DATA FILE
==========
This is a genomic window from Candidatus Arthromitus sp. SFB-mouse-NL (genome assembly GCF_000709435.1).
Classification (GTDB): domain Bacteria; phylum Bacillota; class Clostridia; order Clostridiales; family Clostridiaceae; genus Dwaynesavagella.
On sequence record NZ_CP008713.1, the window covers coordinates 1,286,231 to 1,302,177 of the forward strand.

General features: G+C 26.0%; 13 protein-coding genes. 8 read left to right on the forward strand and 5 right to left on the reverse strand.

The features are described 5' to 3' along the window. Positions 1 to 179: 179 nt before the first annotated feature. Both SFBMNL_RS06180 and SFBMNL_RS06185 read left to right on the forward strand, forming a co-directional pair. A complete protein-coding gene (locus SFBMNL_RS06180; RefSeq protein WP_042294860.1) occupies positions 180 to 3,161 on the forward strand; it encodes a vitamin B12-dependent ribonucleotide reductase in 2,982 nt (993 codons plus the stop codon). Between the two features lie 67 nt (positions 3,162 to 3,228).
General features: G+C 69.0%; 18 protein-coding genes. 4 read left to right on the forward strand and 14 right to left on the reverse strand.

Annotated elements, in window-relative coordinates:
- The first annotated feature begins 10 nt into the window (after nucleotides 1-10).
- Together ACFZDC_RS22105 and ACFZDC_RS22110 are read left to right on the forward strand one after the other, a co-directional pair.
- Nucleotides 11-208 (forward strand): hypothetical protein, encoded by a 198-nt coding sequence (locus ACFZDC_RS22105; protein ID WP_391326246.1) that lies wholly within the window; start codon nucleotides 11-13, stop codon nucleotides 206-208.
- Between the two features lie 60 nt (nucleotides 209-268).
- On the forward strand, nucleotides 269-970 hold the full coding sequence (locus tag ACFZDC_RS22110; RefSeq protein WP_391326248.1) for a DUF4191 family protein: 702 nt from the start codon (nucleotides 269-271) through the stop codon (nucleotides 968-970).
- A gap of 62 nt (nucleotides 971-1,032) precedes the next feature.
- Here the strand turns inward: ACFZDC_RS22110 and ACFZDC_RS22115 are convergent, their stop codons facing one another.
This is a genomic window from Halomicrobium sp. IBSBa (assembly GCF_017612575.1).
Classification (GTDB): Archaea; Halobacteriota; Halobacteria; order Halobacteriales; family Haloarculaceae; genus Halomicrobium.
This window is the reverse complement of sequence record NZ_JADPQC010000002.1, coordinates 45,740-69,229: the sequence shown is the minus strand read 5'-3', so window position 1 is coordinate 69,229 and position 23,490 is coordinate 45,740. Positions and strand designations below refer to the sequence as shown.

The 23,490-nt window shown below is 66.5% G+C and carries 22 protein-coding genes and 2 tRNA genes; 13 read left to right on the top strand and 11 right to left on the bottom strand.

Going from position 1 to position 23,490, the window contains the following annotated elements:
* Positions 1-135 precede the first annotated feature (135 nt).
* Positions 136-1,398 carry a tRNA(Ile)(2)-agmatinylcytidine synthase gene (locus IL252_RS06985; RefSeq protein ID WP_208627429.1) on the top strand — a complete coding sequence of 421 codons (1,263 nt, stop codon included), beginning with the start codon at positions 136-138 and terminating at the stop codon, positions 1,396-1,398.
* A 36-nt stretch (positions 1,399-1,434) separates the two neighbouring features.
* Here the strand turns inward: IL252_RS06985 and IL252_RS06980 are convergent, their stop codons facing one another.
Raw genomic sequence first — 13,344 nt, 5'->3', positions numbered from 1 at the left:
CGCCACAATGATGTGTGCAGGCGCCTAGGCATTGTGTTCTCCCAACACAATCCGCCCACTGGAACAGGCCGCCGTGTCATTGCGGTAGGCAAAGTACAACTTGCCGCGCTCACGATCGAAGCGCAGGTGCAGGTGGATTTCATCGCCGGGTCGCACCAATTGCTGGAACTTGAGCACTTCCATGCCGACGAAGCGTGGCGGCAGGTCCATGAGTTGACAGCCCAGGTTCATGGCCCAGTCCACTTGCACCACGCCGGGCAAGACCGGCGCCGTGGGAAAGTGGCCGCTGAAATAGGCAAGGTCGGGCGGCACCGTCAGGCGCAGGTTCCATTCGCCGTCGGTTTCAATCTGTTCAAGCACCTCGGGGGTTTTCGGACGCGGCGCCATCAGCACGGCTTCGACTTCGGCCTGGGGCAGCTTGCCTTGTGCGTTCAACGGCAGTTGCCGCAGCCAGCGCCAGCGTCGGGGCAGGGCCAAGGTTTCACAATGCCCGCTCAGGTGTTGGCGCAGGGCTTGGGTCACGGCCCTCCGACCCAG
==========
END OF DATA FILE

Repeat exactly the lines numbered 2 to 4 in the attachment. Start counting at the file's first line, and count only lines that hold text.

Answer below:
Classification (GTDB): domain Bacteria; phylum Bacillota; class Clostridia; order Clostridiales; family Clostridiaceae; genus Dwaynesavagella.
On sequence record NZ_CP008713.1, the window covers coordinates 1,286,231 to 1,302,177 of the forward strand.

General features: G+C 26.0%; 13 protein-coding genes. 8 read left to right on the forward strand and 5 right to left on the reverse strand.